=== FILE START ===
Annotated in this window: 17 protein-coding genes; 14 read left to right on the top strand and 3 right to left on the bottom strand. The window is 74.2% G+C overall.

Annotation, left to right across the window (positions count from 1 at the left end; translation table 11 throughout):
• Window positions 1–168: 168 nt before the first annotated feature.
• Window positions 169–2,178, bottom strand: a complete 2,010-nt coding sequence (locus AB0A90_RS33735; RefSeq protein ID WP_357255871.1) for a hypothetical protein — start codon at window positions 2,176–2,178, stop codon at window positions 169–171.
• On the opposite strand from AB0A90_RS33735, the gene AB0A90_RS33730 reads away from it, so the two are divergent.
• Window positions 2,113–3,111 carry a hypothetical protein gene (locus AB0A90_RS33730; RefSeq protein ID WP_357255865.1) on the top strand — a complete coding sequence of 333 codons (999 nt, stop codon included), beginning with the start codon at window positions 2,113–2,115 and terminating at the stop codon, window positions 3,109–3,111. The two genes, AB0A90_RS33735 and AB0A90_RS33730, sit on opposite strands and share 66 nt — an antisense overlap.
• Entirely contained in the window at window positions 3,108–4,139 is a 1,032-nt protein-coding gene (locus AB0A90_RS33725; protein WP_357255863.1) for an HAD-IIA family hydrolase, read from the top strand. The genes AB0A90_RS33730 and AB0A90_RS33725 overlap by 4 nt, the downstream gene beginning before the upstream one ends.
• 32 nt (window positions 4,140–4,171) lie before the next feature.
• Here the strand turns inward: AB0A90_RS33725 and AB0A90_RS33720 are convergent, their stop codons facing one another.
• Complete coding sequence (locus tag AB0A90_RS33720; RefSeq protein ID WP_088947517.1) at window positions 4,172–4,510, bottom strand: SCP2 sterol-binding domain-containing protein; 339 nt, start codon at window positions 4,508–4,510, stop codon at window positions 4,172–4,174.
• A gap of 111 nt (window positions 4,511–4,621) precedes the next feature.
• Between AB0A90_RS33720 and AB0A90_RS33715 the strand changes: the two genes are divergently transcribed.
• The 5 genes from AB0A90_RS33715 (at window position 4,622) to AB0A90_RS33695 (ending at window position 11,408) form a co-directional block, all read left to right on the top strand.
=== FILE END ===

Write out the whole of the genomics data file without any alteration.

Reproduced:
Annotated in this window: 17 protein-coding genes; 14 read left to right on the top strand and 3 right to left on the bottom strand. The window is 74.2% G+C overall.

Annotation, left to right across the window (positions count from 1 at the left end; translation table 11 throughout):
• Window positions 1–168: 168 nt before the first annotated feature.
• Window positions 169–2,178, bottom strand: a complete 2,010-nt coding sequence (locus AB0A90_RS33735; RefSeq protein ID WP_357255871.1) for a hypothetical protein — start codon at window positions 2,176–2,178, stop codon at window positions 169–171.
• On the opposite strand from AB0A90_RS33735, the gene AB0A90_RS33730 reads away from it, so the two are divergent.
• Window positions 2,113–3,111 carry a hypothetical protein gene (locus AB0A90_RS33730; RefSeq protein ID WP_357255865.1) on the top strand — a complete coding sequence of 333 codons (999 nt, stop codon included), beginning with the start codon at window positions 2,113–2,115 and terminating at the stop codon, window positions 3,109–3,111. The two genes, AB0A90_RS33735 and AB0A90_RS33730, sit on opposite strands and share 66 nt — an antisense overlap.
• Entirely contained in the window at window positions 3,108–4,139 is a 1,032-nt protein-coding gene (locus AB0A90_RS33725; protein WP_357255863.1) for an HAD-IIA family hydrolase, read from the top strand. The genes AB0A90_RS33730 and AB0A90_RS33725 overlap by 4 nt, the downstream gene beginning before the upstream one ends.
• 32 nt (window positions 4,140–4,171) lie before the next feature.
• Here the strand turns inward: AB0A90_RS33725 and AB0A90_RS33720 are convergent, their stop codons facing one another.
• Complete coding sequence (locus tag AB0A90_RS33720; RefSeq protein ID WP_088947517.1) at window positions 4,172–4,510, bottom strand: SCP2 sterol-binding domain-containing protein; 339 nt, start codon at window positions 4,508–4,510, stop codon at window positions 4,172–4,174.
• A gap of 111 nt (window positions 4,511–4,621) precedes the next feature.
• Between AB0A90_RS33720 and AB0A90_RS33715 the strand changes: the two genes are divergently transcribed.
• The 5 genes from AB0A90_RS33715 (at window position 4,622) to AB0A90_RS33695 (ending at window position 11,408) form a co-directional block, all read left to right on the top strand.